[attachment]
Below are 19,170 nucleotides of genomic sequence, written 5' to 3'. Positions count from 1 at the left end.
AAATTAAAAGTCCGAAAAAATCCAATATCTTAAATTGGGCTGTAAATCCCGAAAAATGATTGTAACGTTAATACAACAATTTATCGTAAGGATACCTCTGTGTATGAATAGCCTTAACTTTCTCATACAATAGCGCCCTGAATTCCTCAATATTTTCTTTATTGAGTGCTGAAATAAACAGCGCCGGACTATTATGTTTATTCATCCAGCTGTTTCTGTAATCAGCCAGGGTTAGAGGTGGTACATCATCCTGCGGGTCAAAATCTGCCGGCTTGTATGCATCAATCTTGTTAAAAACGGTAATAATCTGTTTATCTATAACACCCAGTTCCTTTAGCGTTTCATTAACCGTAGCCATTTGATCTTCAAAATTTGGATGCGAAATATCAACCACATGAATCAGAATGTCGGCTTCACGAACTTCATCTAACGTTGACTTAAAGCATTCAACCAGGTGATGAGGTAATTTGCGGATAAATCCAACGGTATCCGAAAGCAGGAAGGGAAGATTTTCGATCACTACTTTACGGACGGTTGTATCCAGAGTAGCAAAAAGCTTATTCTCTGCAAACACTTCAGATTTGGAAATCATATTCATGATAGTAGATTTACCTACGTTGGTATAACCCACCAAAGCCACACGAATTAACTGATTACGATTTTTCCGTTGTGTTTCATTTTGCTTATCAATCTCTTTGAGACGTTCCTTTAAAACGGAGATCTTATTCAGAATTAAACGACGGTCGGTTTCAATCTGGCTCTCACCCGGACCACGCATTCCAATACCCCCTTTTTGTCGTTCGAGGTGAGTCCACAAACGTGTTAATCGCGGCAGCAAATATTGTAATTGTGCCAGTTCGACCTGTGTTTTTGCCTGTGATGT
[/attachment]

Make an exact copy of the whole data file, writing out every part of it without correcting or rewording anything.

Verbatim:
Below are 19,170 nucleotides of genomic sequence, written 5' to 3'. Positions count from 1 at the left end.
AAATTAAAAGTCCGAAAAAATCCAATATCTTAAATTGGGCTGTAAATCCCGAAAAATGATTGTAACGTTAATACAACAATTTATCGTAAGGATACCTCTGTGTATGAATAGCCTTAACTTTCTCATACAATAGCGCCCTGAATTCCTCAATATTTTCTTTATTGAGTGCTGAAATAAACAGCGCCGGACTATTATGTTTATTCATCCAGCTGTTTCTGTAATCAGCCAGGGTTAGAGGTGGTACATCATCCTGCGGGTCAAAATCTGCCGGCTTGTATGCATCAATCTTGTTAAAAACGGTAATAATCTGTTTATCTATAACACCCAGTTCCTTTAGCGTTTCATTAACCGTAGCCATTTGATCTTCAAAATTTGGATGCGAAATATCAACCACATGAATCAGAATGTCGGCTTCACGAACTTCATCTAACGTTGACTTAAAGCATTCAACCAGGTGATGAGGTAATTTGCGGATAAATCCAACGGTATCCGAAAGCAGGAAGGGAAGATTTTCGATCACTACTTTACGGACGGTTGTATCCAGAGTAGCAAAAAGCTTATTCTCTGCAAACACTTCAGATTTGGAAATCATATTCATGATAGTAGATTTACCTACGTTGGTATAACCCACCAAAGCCACACGAATTAACTGATTACGATTTTTCCGTTGTGTTTCATTTTGCTTATCAATCTCTTTGAGACGTTCCTTTAAAACGGAGATCTTATTCAGAATTAAACGACGGTCGGTTTCAATCTGGCTCTCACCCGGACCACGCATTCCAATACCCCCTTTTTGTCGTTCGAGGTGAGTCCACAAACGTGTTAATCGCGGCAGCAAATATTGTAATTGTGCCAGTTCGACCTGTGTTTTTGCCTGTGATGT